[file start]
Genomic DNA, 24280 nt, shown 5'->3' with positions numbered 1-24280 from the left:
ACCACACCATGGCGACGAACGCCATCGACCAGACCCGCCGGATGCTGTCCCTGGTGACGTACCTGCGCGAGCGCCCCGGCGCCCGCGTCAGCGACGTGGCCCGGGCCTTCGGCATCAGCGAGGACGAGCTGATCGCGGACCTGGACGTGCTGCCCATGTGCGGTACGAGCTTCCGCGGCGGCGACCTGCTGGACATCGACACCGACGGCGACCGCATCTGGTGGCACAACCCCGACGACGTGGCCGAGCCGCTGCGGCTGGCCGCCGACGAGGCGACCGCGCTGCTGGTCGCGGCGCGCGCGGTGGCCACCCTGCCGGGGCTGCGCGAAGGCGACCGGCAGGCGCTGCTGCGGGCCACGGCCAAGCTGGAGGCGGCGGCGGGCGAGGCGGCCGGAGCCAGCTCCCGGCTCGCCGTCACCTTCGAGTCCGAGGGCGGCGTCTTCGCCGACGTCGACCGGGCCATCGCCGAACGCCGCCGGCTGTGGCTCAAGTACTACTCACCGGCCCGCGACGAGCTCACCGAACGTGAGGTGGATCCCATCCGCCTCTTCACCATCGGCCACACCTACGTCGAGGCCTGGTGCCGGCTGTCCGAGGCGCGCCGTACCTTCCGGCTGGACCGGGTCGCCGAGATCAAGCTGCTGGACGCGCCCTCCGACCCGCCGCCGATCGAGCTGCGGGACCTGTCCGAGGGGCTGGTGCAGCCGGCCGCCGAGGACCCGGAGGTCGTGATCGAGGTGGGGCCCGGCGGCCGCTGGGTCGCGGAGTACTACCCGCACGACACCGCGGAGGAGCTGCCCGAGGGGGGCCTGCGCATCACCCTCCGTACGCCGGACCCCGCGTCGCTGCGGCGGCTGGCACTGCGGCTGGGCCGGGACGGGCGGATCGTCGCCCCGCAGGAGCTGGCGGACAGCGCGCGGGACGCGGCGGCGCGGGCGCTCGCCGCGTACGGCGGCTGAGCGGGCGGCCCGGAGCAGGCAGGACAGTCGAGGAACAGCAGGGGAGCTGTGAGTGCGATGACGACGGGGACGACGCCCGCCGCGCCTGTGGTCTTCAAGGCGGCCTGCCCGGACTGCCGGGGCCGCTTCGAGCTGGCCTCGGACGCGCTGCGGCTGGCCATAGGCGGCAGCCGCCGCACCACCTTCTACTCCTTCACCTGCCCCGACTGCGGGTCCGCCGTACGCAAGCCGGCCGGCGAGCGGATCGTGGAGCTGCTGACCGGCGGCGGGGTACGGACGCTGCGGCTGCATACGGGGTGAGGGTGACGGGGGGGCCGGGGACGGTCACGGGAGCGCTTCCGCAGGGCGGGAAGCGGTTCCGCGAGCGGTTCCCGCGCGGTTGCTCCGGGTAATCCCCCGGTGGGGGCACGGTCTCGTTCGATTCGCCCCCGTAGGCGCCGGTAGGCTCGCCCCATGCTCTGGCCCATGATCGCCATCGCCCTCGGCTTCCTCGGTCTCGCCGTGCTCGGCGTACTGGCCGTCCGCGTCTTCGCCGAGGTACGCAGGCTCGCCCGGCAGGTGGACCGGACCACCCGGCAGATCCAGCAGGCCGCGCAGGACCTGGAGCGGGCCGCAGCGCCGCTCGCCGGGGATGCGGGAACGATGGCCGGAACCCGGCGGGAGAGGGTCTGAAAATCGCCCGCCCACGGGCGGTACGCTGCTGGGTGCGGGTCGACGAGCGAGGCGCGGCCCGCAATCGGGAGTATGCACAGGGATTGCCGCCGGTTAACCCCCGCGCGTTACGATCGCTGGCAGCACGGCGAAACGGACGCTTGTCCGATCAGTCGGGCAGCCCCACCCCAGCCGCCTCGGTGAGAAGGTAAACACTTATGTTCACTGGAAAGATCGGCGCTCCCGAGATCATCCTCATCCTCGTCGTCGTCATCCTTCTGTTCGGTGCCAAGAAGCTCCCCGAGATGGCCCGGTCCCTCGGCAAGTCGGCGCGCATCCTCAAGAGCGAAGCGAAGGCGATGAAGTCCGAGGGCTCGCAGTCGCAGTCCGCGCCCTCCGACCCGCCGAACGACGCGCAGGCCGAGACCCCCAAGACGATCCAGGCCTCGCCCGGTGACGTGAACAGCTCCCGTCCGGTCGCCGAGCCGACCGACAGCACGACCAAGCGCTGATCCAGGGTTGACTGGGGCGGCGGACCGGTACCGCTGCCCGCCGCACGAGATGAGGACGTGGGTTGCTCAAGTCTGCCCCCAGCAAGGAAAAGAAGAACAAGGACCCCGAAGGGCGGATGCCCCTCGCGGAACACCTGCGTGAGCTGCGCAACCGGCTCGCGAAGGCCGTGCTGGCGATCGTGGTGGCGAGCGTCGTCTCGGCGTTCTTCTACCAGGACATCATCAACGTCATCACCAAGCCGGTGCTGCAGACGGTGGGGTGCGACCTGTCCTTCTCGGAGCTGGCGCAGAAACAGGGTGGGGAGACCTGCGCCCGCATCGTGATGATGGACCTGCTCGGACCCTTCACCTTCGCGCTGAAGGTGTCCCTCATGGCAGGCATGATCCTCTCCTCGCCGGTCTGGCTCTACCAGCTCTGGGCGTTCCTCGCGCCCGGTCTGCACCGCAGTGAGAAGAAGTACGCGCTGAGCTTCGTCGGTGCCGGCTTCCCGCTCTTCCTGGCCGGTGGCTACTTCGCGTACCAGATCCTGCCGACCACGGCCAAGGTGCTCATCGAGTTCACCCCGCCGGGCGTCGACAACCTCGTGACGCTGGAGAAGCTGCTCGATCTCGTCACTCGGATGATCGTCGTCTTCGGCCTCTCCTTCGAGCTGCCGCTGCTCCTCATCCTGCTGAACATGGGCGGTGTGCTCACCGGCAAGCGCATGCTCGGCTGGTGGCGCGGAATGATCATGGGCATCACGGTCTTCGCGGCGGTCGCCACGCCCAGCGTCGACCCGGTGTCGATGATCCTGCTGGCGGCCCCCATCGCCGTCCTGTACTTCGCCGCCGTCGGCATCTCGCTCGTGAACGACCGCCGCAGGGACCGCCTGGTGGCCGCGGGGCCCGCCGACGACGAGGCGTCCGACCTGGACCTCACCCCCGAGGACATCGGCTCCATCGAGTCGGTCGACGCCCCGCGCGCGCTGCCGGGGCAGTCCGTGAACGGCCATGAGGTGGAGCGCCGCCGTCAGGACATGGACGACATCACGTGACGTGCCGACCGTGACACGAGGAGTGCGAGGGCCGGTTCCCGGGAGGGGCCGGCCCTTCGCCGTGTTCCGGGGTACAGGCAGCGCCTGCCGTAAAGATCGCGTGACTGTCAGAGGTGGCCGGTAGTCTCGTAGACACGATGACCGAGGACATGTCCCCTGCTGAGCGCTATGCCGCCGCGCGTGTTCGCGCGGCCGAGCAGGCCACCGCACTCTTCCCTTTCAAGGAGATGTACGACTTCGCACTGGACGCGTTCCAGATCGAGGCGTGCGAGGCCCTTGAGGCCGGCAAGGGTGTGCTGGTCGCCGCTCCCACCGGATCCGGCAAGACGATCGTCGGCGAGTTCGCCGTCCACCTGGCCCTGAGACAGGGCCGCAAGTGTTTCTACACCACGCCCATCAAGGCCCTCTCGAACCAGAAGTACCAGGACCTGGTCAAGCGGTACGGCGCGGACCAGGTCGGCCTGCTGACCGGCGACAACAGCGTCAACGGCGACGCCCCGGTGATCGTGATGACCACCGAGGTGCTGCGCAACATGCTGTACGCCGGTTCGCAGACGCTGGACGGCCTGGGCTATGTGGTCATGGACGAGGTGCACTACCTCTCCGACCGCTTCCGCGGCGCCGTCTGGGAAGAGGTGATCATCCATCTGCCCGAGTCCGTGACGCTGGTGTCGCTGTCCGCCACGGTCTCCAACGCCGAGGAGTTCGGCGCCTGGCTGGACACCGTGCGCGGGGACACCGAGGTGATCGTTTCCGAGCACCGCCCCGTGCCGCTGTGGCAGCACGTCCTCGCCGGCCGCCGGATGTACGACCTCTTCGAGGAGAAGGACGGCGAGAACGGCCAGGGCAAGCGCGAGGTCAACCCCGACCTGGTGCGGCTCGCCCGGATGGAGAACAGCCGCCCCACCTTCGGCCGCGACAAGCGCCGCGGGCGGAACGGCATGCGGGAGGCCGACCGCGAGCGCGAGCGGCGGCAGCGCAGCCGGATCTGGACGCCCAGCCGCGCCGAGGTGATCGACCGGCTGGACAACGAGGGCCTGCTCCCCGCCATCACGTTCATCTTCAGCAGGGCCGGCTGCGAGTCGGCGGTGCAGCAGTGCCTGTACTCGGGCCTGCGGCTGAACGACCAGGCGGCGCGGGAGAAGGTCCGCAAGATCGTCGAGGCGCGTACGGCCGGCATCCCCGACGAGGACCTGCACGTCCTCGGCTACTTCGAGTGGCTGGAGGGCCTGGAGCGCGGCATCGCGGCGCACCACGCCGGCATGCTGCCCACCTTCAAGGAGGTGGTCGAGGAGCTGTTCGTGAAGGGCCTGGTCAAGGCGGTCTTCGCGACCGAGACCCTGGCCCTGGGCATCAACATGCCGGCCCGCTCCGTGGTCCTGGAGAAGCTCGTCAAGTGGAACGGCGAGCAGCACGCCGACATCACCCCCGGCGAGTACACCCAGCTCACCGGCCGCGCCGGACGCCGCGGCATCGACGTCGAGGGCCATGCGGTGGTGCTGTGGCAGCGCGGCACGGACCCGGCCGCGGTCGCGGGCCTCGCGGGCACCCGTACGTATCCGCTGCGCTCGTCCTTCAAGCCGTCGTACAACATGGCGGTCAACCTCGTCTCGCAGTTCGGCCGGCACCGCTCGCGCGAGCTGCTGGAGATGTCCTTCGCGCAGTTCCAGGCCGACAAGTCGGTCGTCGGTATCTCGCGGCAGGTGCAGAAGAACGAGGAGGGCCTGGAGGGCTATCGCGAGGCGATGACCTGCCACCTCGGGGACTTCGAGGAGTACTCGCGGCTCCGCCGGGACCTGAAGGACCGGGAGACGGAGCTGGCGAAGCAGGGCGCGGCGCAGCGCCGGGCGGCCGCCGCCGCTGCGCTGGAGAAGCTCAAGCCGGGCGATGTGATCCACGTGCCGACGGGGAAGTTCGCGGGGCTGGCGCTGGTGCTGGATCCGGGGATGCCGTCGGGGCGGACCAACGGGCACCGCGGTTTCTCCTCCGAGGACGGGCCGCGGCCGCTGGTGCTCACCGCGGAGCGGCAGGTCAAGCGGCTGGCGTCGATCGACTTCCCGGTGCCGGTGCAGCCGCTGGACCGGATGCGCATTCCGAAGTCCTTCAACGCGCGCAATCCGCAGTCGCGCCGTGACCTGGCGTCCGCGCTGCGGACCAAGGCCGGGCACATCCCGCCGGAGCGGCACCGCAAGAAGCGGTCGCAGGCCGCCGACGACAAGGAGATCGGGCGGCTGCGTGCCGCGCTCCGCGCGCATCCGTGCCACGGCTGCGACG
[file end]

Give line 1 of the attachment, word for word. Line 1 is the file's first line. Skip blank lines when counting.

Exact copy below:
Genomic DNA, 24280 nt, shown 5'->3' with positions numbered 1-24280 from the left: